Many electroceramics derive their technologically useful and scientifically appealing properties through electrically active grain boundaries (GBs). Examples of such properties include traditional nonlinear current-voltage relationship (i.e. varistor behavior) and positive temperature of coefficient of resistance (PTCR effect), to recently “rediscovered” phenomena of space-charge formation across functional interfaces, including ferroeletric thin films.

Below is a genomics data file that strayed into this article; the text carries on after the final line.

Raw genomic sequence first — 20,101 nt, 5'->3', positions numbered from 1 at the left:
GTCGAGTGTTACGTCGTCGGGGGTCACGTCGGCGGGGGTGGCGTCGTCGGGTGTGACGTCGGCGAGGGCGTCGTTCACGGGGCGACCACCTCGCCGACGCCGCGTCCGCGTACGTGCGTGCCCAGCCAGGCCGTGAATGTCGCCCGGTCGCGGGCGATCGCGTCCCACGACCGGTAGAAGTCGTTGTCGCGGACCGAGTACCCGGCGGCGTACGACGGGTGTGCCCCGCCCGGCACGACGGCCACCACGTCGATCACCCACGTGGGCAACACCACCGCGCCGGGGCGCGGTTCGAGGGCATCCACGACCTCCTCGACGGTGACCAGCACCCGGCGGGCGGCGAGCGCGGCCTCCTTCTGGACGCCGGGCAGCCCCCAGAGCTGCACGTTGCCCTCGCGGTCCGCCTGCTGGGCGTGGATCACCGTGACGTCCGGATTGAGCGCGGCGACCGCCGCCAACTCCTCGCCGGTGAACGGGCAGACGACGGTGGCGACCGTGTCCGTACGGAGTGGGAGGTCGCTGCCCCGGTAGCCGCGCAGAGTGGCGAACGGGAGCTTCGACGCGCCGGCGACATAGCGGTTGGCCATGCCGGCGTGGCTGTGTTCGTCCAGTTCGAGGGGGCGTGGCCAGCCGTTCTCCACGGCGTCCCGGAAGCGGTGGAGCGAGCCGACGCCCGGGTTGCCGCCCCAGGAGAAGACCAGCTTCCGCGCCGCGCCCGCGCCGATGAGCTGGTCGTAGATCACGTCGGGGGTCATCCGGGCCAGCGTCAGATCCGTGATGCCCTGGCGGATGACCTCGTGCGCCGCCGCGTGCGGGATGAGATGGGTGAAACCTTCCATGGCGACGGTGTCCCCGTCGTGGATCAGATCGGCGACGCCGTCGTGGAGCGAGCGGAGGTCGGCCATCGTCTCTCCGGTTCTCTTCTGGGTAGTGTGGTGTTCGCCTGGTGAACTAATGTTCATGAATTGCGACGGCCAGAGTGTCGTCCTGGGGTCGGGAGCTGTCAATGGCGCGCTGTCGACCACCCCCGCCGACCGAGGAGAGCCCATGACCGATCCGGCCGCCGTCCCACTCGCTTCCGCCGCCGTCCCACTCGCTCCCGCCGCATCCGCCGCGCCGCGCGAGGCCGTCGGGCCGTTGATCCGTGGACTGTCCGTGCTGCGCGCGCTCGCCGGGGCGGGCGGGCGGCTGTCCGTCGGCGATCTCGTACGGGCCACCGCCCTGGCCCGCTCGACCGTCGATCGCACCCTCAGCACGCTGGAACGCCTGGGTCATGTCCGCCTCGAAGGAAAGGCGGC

In many such cases, the transport of charge across these interfaces is mediated through potential barriers which form at the core of these interfaces. For example, varistor behavior is attributed to formation of Schottky barriers at GBs which modify the transport of electrons, leading to the nonlinearity in I-V characteristics. The formation of Schottky barrier at the GB core, in turn, is attributed to the formation of space-charge across GBs. The formation of space-charge, further, is clearly attributable to decoration of GB core with charged defects with compensating opposite charge across the GB. The presence, sign, magnitude and spatial distribution of space-charge form the key to understand the Schottky barriers, thus the transport properties of interfacial systems.